Article

Risk factors for fluoroquinolone resistance in Gram-negative bacilli causing healthcare-acquired urinary tract infections

Center for Clinical Epidemiology and Biostatistics, University of Pennsylvania School of Medicine, Philadelphia, PA 19104-6021, USA.
The Journal of hospital infection (Impact Factor: 2.54). 12/2010; 76(4):324-7. DOI: 10.1016/j.jhin.2010.05.023
Source: PubMed

ABSTRACT

The prevalence of urinary tract infections caused by fluoroquinolone-resistant Gram-negative bacilli (FQ-resistant GNB-UTIs) has been increasing. Previous studies that explored risk factors for FQ resistance have focused only on UTIs caused by Escherichia coli and/or failed to distinguish colonisation from infection. We conducted a case-control study at two medical centres within the University of Pennsylvania Health System to identify risk factors for FQ resistance among healthcare-acquired GNB-UTIs. Subjects with positive urine cultures for GNB and who met Centers for Disease Control and Prevention criteria for healthcare-acquired UTI were eligible. Cases were subjects with FQ-resistant GNB-UTI and controls were subjects with FQ-susceptible GNB-UTI matched to cases by month of isolation and species of infecting organism. In total, 251 cases and 263 controls were included from 1 January 2003 to 31 March 2005. Independent risk factors (adjusted odds ratio; 95% confidence interval) for FQ resistance included male sex (2.03; 1.21-3.39; P=0.007), African-American race (1.80; 1.10-2.94; P=0.020), chronic respiratory disease (2.58; 1.18-5.62; P=0.017), residence in a long term care facility (4.41; 1.79-10.88; P=0.001), hospitalisation within the past two weeks (2.19; 1.31-3.64; P=0.003), hospitalisation under a medical service (2.72; 1.63-4.54; P<0.001), recent FQ exposure (15.73; 6.15-40.26; P<0.001), recent cotrimoxazole exposure (2.49; 1.07-5.79; P=0.033), and recent metronidazole exposure (2.89; 1.48-5.65; P=0.002).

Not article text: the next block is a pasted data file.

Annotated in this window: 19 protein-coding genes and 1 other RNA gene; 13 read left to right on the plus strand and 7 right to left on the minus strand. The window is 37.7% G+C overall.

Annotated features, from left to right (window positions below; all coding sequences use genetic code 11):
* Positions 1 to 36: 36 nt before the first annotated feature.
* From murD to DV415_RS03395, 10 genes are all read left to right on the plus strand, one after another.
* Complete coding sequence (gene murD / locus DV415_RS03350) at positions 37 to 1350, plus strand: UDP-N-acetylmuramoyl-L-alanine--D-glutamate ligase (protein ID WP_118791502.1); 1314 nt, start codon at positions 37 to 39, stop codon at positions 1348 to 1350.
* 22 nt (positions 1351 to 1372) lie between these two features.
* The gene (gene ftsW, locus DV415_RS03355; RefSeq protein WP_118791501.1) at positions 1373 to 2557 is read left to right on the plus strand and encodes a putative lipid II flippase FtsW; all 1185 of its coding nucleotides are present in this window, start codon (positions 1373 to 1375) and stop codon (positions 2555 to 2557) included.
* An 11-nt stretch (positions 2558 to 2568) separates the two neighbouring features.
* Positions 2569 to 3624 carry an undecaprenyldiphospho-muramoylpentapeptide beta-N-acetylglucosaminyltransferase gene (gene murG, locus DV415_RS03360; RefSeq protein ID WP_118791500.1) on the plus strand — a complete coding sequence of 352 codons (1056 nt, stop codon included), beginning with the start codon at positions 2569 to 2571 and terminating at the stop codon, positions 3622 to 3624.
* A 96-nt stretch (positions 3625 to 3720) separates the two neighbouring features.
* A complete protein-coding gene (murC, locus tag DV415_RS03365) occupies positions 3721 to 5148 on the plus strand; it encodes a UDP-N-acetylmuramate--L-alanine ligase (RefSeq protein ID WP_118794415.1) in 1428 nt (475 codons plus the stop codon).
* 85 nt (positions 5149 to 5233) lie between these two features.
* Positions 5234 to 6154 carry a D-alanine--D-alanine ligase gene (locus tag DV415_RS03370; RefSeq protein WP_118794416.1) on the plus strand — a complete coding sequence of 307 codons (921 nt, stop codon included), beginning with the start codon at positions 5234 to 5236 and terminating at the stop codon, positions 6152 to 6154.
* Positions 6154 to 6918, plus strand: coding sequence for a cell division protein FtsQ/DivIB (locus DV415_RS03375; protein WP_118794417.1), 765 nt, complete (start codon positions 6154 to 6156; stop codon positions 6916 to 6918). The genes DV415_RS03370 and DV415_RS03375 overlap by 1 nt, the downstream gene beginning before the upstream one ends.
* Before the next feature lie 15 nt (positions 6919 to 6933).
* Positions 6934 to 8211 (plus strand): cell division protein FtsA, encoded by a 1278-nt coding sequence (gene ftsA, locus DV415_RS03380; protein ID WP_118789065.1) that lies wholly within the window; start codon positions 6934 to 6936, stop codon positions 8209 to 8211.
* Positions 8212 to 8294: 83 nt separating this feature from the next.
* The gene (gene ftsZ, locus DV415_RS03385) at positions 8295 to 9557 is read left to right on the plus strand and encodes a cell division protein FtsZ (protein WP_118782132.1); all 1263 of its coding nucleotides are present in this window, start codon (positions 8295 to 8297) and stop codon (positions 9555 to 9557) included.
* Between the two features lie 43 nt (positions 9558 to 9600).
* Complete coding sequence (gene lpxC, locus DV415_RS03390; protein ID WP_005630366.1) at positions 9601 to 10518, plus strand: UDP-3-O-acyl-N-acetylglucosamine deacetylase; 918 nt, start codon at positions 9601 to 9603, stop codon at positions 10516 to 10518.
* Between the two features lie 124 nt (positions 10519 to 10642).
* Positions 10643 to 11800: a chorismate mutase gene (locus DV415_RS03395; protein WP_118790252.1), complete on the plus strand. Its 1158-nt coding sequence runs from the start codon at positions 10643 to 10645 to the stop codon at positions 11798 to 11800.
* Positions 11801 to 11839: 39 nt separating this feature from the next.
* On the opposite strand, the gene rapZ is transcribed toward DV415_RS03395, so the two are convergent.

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Available from: Pam Tolomeo, Mar 31, 2014
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